7. Repeat steps 4 through 6 until convergence

(Warning: may not converge)

Limitations of

Pseudoradial Flow Analysis

Boundaries of reservoir may be encountered before

pseudoradial flow develops

Long transition period between linear flow and

pseudoradial flow

Pseudoradial flow cannot be achieved for practical test

times in low permeability reservoirs with long

fractures

Gives estimate of k and st

Does not give direct estimate of Lf, wkf, or sf

Fractured Wells

0.00708kh

pD

pi pwf

qB

Cr

wf kf

kL f

0.00708 kh

sf

ps

qB

tL f D

FcD

0.0002637 k

ct L2f

wf kf

kL f

CL f D

C r

0.8936C

ct hL2f

Type-Curve Analysis:

1. Graph field data pressure change and pressure derivatives

2. Match field data to type curve

3. Find match point and matching stem

4. Calculate Lf from time match point

5. Calculate k from pressure match point

6. Interpret matching stem value (wkf, sf, or C)

Unknown Permeability

141.2qB pD

k

h

p

MP

0.0002637 k t

Lf

tL D

ct

f

MP

1. Graph field data pressure change and pressure derivatives

2. Calculate pressure match point from k

3. Match field data to type curve, using calculated pressure

match point

4. Find match point and matching stem

5. Calculate Lf from time match point

6. Interpret matching stem value (wk f, sf, or C)

Known Permeability

p MP

Lf

141.2qB

pD MP

kh

0.0002637 k t

tL D

ct

f

MP

10

pD, tDp'D

Cr = 0.2

0.5

1

3

10

50

1000

0.1

0.01

0.001

0.0001

1E-06 0.00001 0.0001

0.001

0.01

tLfD

0.1

10

100

Interpreting Cr Stem

w f k f kL f Cr

10

pD, tDp'D

0.1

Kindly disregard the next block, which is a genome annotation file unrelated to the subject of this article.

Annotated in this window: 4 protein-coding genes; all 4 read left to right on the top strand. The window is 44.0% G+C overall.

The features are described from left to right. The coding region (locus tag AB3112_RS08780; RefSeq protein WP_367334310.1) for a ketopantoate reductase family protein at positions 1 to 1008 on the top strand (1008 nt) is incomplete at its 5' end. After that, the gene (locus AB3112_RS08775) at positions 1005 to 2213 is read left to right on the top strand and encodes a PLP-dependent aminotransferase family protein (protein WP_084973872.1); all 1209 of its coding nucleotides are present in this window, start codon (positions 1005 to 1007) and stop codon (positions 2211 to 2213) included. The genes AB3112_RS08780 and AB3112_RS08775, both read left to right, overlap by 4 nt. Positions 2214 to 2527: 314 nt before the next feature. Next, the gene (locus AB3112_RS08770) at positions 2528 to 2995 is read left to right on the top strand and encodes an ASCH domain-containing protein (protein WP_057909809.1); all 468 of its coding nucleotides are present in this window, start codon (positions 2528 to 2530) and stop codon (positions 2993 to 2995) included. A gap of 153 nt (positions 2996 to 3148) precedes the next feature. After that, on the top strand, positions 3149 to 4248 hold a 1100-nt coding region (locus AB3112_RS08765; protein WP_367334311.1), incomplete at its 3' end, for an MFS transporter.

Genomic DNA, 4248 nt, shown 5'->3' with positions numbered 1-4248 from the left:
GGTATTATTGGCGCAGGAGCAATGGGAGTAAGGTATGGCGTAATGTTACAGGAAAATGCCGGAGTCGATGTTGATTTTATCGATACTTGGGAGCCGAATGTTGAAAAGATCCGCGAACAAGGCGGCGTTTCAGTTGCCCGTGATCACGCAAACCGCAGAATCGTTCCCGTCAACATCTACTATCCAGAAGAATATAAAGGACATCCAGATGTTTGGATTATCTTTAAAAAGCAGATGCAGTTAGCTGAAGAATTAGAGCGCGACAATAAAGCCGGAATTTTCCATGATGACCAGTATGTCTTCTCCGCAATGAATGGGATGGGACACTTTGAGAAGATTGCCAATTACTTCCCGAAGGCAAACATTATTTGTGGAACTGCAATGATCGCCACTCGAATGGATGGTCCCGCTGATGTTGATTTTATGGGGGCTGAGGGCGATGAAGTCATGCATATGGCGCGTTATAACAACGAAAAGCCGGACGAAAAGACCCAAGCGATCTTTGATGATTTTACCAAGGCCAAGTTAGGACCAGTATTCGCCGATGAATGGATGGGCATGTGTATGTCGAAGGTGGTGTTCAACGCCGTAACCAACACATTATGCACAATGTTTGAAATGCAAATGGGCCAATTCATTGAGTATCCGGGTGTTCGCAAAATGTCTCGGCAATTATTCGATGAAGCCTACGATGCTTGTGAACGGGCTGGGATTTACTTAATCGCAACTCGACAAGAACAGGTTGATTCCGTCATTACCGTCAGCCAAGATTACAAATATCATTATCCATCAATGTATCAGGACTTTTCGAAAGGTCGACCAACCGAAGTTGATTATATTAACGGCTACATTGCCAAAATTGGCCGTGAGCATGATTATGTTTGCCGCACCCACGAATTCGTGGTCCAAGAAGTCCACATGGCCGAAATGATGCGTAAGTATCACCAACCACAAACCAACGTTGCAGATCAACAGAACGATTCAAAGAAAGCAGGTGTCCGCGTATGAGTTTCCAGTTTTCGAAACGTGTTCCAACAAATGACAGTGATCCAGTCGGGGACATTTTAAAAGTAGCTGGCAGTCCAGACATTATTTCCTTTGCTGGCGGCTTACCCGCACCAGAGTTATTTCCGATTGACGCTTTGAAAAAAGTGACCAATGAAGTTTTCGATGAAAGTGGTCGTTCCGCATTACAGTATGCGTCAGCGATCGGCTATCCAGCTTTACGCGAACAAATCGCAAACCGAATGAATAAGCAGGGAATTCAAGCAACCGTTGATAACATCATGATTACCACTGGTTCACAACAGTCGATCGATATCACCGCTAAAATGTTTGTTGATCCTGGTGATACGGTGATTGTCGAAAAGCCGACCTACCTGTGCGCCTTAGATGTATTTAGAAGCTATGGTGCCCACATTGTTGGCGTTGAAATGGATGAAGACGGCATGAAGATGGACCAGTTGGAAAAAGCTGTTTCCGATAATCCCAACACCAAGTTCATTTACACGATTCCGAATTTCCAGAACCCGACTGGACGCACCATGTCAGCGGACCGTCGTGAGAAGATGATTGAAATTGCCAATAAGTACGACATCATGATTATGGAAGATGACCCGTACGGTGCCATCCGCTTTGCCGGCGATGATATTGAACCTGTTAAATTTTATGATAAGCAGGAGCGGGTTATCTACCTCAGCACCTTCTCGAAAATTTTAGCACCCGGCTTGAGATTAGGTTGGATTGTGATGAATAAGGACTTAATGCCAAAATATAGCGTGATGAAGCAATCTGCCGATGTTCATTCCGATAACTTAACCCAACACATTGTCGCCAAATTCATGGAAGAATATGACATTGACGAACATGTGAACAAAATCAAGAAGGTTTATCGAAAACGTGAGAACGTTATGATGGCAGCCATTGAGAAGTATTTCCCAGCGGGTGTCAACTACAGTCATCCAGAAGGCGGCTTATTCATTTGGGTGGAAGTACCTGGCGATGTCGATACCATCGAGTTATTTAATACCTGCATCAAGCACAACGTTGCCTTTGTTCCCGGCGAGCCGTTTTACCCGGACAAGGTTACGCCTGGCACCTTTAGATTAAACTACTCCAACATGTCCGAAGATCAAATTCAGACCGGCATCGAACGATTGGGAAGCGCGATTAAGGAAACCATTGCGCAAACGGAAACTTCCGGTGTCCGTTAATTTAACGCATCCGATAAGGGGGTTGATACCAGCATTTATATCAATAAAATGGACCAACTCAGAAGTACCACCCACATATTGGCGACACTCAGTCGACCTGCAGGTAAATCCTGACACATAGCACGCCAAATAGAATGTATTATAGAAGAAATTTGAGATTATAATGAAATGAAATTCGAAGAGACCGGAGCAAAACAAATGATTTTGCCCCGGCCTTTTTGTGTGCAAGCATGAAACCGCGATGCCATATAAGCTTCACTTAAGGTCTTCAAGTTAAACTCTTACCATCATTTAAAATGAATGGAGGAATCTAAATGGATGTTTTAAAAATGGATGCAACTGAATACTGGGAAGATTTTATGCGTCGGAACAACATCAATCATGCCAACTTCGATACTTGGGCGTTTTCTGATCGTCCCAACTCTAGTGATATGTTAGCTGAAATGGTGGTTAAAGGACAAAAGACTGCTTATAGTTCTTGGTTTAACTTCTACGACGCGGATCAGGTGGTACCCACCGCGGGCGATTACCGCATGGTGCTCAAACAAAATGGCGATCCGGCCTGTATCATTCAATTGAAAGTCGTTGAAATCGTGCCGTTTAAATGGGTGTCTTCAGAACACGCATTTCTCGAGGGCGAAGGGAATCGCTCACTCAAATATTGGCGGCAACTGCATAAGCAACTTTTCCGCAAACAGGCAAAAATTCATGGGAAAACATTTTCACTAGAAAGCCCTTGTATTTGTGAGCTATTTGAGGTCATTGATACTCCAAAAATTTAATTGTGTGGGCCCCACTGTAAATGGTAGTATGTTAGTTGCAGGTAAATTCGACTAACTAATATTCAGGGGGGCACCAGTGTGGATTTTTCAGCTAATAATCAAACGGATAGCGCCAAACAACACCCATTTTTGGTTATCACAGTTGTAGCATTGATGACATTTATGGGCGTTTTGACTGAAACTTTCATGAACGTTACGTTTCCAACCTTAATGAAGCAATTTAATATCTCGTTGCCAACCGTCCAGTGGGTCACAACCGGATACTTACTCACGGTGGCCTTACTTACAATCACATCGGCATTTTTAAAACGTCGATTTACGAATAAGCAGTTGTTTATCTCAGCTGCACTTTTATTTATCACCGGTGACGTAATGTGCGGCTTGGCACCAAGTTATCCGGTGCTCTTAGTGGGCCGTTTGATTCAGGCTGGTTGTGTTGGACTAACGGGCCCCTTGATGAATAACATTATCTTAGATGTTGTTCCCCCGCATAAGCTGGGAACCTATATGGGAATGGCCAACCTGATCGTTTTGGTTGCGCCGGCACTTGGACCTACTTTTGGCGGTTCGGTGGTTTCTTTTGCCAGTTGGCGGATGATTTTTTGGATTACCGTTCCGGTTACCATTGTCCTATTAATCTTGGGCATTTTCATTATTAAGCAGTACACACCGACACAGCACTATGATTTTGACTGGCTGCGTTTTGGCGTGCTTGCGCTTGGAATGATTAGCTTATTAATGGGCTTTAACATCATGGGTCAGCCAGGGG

0.01

0.001

0.0001

1E-06

sf = 1

0.3

0.1

0.03

0.01

0.003

0

0.00001 0.0001

0.001

0.01

tLfD

0.1

10

100

Interpreting sf Stem

qB

ps

sf

0.00708kh

10

CLfD = 0

pD, tDp'D

0.1

5x10-5

3x10-4

2x10-3

1.2x10-2

8x10-2

5x10-1

0.01

0.001

0.0001

1E-06

0.00001 0.0001

0.001

0.01

tLfD

0.1

10

100

Interpreting CLfD Stem

2

ct hL f

0.8936

CL f D

Limitations of

Type Curve Analysis

Type curves are usually based on solutions for drawdown what about buildup tests?

Shut-in time

Equivalent time (radial, linear, bilinear)

Superposition type curves

Variable WBS

Boundaries

Non-Darcy flow

Pressure Transient

Analysis

for Horizontal Wells

Describes unconventional and complex

reservoirs

Defines effectiveness of completion technique

options

Distinguishes between poor reservoir and

damaged wellbore

Differentiates between completion success and

in-situ reservoir quality

Complications in Analysis

Three-dimensional flow geometry, no radial

symmetry

Several flow regimes contribute data

Significant wellbore storage effects, difficult

interpretation

Both vertical and horizontal dimensions affect

flow geometry

Identify specific flow regimes in test data

Apply proper analytical and graphical

procedures

Evaluate uniqueness and sensitivity of results

to assumed properties

Five major and distinct regimes possible

may or may not even occur

may or may not be obscured by wellbore storage

effects, end effects, or transition effects

Estimate important reservoir properties

Determine parameter groups from equations

Expect complex iterative processes requiring use of

a computer

Expect nonunique results

Simulate test to confirm that the analysis is

consistent with test data

Use simulator to determine whether other sets of

formation properties will also lead to a fit of the

data

Five possible flow regimes

(1) early radial

(2) hemiradial

(3) early linear

(4) late pseudoradial

(5) late linear

Calculate different

formation properties